Figure 4
figure 4

EDS analysis of the synthesized CQDs, (a) map of C, O, and Gd, (b) EDS map sum spectrum of the elements in the CQDs sample, (c) weight and atomic percent of the elements in the CQDs.

Optical properties

The UV–Vis absorption spectrum of the CQDs solution (0.2 mg/mL) is shown in Fig. 5a. It can be seen that the synthesized CQDs have absorption in the UV region tailing up to 600 nm. The observed UV absorption peak occurred at 271 nm. The UV absorption peak implies that the synthesized CQDs can be excited with a wavelength in the UV region.

Figure 5
figure 5

(a) The UV–Vis absorption spectrum of the CQDs solution with a concentration of 0.2 mg/mL. (b) PL spectroscopy spectra of the synthesized CQDs at different excitation wavelengths. (c) The CQDs in comparison with deionized water under UV and visible light.

Figure 5b is the PL spectroscopy spectra of the synthesized CQDs with different excitation wavelengths and Fig. 5c is the CQDs solution under daylight and UV irradiation compared to pure water. It can be seen that by excitation at different wavelengths, spectra with different maximum emission intensity wavelength is generated. Figure 5b shows that the emission peak wavelength is dependent on the excitation wavelength. The excitation wavelength-dependent PL behavior of CQDs has been reported before48,49,50. The excitation dependence of the PL emission might be due to the presence of the CQDs with different sizes, surface chemistry, and different emissive traps51. The strongest emission from CQDs has usually been observed in the deep blue or blue regions of the spectrum and this emission is a result of radiative recombination of electron–hole pairs or quantum size effect (intrinsic state emission). The strong emission that can be seen in the green region of the spectrum in some cases arises from surface defects emission52. Since the emission in the synthesized sample is in the green region, it might be the surface defects that are dominant in the PL emission. The QY of the synthesized CQDs was calculated to be 13.2%.

The application of amino groups has a substantial effect on the synthesis and fluorescence characteristics of the CQDs. In graphene quantum dots (GQDs) of the same size, by increasing the number of amine groups, the emission wavelength increased. Furthermore, because of the reduction of the epoxide and carboxylic groups that act as centers for non-radiative electron–hole pair recombination the QY increased. Because of strong interaction with –NH2 groups, the primary amines at the edges of the GQDs have higher HOMO (highest occupied molecular orbital) than hydrogen-terminated groups. The resonance between molecule orbitals in the -NH2 groups and delocalized π orbital leads to the optical band gap narrowing51.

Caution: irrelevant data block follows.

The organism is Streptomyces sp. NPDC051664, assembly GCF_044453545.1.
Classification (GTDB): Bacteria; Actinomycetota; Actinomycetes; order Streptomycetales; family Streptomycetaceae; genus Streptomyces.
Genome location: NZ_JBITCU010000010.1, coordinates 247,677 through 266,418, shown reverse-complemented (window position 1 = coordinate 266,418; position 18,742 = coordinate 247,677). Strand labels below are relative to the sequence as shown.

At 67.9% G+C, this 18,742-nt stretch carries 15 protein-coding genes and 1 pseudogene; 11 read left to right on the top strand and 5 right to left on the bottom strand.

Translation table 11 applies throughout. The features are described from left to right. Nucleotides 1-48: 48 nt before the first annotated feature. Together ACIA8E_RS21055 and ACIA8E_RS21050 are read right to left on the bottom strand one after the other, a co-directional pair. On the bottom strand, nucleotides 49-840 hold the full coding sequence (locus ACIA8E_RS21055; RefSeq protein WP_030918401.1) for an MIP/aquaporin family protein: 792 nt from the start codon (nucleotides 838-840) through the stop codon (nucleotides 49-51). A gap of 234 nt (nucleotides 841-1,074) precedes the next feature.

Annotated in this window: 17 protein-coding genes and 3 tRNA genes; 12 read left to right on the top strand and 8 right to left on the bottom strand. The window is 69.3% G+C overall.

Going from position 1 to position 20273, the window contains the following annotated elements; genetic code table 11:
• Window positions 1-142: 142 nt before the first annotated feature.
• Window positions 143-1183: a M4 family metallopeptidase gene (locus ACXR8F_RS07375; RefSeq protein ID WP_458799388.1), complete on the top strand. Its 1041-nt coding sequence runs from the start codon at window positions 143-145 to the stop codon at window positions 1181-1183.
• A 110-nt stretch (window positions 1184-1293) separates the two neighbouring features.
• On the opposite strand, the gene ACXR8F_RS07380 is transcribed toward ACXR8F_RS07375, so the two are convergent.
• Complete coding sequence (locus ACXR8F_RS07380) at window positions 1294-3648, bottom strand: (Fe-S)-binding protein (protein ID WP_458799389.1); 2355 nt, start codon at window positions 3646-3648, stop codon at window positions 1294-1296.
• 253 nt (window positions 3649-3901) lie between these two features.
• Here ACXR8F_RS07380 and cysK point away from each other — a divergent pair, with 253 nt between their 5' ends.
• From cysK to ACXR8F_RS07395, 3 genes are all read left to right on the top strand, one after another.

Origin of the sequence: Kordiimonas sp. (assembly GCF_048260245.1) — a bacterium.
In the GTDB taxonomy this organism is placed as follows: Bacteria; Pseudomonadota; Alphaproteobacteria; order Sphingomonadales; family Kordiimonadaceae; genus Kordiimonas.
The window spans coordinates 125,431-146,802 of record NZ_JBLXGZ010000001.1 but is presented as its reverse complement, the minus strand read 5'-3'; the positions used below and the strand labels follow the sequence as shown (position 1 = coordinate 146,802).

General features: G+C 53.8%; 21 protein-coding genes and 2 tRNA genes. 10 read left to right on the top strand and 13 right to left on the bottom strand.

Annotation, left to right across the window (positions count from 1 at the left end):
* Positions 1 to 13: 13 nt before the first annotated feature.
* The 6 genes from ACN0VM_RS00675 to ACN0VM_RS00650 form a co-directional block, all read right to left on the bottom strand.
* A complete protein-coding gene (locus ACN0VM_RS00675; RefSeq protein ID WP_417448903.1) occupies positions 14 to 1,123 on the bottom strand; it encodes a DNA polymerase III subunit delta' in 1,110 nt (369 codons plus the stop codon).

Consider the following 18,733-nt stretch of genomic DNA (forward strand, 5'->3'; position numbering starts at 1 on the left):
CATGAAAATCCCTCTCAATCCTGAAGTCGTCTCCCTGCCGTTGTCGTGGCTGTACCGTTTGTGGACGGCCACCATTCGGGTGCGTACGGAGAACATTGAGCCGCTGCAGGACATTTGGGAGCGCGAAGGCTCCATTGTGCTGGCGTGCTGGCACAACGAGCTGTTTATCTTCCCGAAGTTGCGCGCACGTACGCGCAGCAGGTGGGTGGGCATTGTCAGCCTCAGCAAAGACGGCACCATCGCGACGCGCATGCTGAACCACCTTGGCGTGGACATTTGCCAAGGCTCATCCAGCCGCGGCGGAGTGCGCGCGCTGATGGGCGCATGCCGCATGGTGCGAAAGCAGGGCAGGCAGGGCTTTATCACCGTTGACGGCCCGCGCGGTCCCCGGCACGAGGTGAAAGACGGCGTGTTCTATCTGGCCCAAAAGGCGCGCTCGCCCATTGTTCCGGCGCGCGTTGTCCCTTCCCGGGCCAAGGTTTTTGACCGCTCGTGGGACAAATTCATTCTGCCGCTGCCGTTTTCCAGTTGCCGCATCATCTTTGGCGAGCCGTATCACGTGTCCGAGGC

The synthesized CQDs can sustain their PL in ionic conditions or higher temperatures. Sustained fluorescence emission in ionic solutions with different ionic strengths is important for the application of these dots in the human body environment since the salt concentration is 0.3 M in the human body. This was studied by the excitation of the CQDs with a wavelength of 300 nm and measuring their fluorescence intensity emission. It can be seen in Fig. 6a,b that the fluorescence intensity of the CQDs in NaCl solutions ranging from 0.2 to 2 M is almost constant. The CQDs can maintain their photostability in salt solutions as well.

Figure 6
figure 6

(a) The PL spectra of the CQDs in the ionic solutions with different molarity and (b) the diagram showing maximum observed PL intensity in different ionic solutions by excitation at 300 nm. (c) PL spectra at different temperatures and (d) the diagram of maximum observed intensity at different temperatures by excitation at 300 nm.

The effect of temperature on the fluorescence emission intensity of CQDs can be observed in Fig. 6c,d. Since the CQDs for biomedical applications are expected to maintain their emission in the human body environment, their fluorescence emission intensity at different temperatures was investigated by measuring the fluorescence emission by excitation at 300 mm. The results confirmed that the CQDs can still show sustained PL at the human body temperature which is beneficial for biomedical applications.

In vitro fluorescence imaging